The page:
In the two weeks since an alleged terrorist tried to detonate an explosive device on a flight bound for Detroit — in what has become known as the Christmas Day bombing attempt — there has been no shortage of finger-pointing in Washington about who is to blame for a very close call.
So there was President Barack Obama with his stern face, telling the world still again that the system failed, trying to assure one and all he is serious, “less interested in placing blame than I am in correcting these mistakes.”
But isn't a little blame in order? The one thing the "Underwear Bomber" accomplished with his inept attempt to cause calamity is that his blundering was easily matched by those whose job it is to see these kinds of things coming. They are, after all, in charge of the sprawling, gazillion-dollar apparatus that is supposed to "connect the dots.”
Enough is enough. There was a time when the amateur hour that has characterized the behavior of the staff in the Obama White House over the past year could be chalked up to innocent inexperience. Now that behavior is nothing short of dangerous and President Barack Obama is being ill served by those by those closest around him: Mr. Cool must lose his cool and fire those staff members who have failed their president and failed their nation.
After the Sept. 11, 2001, attacks, al Qaeda brazenly declared its goal of building an Islamic empire that would wipe out the “infidels” (read this as you and me).
Since then, there have been at least 29 foiled terror plots against the United States.
The terrorists intend to destroy us. They will strike again. They have told us so — most recently with the botched attempt by Umar Farouk Abdulmutallab to detonate an explosive device aboard a Northwest Airlines flight.
It took former Vice President Dick Cheney mocking President Barack Obama to fire up the stoic, no-drama, vacationing White House last week and provoke the ultimate response — sending John Brennan, Obama's counterterrorism adviser, out to the Sunday shows to hit back at Cheney. It was the exactly the kind of response they should have used out of the box.
To be sure, the signals coming from the president and his administration in the days following the attempted terrorist attack on our soil Christmas Day have been both muted and mixed. First, press secretary Robert Gibbs and Secretary of Homeland Security Janet Napolitano sought to assure us that the "system" worked following the attempted murder of hundreds of Americans aboard a jetliner on final approach to Detroit. The only thing that worked was that the would-be terrorist martyr was able to elude scrutiny and place himself aboard a flight to the United States after (1) purchasing a one-way airline ticket to America after (2) his father had warned American officials as to the "radicalization" of his son and (3) said terrorist was placed on a watch list by American authorities. The system worked, indeed.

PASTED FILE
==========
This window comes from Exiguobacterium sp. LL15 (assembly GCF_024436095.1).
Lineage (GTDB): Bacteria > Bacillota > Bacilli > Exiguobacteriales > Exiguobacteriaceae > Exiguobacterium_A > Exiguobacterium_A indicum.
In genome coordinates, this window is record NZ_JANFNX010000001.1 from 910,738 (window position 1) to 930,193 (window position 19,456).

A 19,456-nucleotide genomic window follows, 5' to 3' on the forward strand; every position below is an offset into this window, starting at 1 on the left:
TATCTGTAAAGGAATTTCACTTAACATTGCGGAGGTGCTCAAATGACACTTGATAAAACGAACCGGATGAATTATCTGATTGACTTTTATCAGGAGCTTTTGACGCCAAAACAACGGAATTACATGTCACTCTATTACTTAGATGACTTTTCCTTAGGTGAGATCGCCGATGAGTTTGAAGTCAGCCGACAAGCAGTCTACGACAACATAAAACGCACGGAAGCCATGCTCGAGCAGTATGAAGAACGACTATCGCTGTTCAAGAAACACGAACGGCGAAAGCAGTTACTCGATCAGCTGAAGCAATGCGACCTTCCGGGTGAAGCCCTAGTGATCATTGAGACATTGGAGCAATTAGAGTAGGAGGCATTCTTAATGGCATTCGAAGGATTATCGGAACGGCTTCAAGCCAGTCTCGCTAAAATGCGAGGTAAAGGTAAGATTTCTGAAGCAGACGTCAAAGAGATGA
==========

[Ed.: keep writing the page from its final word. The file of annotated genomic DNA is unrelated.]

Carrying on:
Sen. Jim DeMint (R-S.C.) may have become one of those 50 monkeys at a typewriter who has actually come up with something. Usually he just spews out garbled slime that serves no other purpose than to add to the highly partisan incoherence. This time he may have landed on a valid target: Errol Southers.
As galling as it may be, perhaps he's actually correct when he says there should be no rush, that senators need to think a little bit longer before they decide whether to confirm Southers as the best person to head the Transportation Security Agency. Not that he had nailed the correct reasons. DeMint's motivation, after all, was blatant obstructionism of the most Republican kind. He claimed it had to do with the possibility that Southers might allow TSA employes to unionize, which, to the GOP base, is akin to Satanism.
If Janet Napolitano should be fired for her role in the Christmas bombing plot, George W. Bush should have been impeached for being warned about planes flying into buildings in New York and ignoring those warnings, and Dick Cheney should have been impeached for his role in the CIA leak case and prosecuted for his role surrounding torture.
No, the cheap, partisan attacks should stop. Republicans should be far more modest about their own responsibility. Of course, Napolitano could have handled this better, but the consequences of her mistakes are nothing compared to the consequences of mistakes by Bush, Cheney, Alberto Gonzales and many others.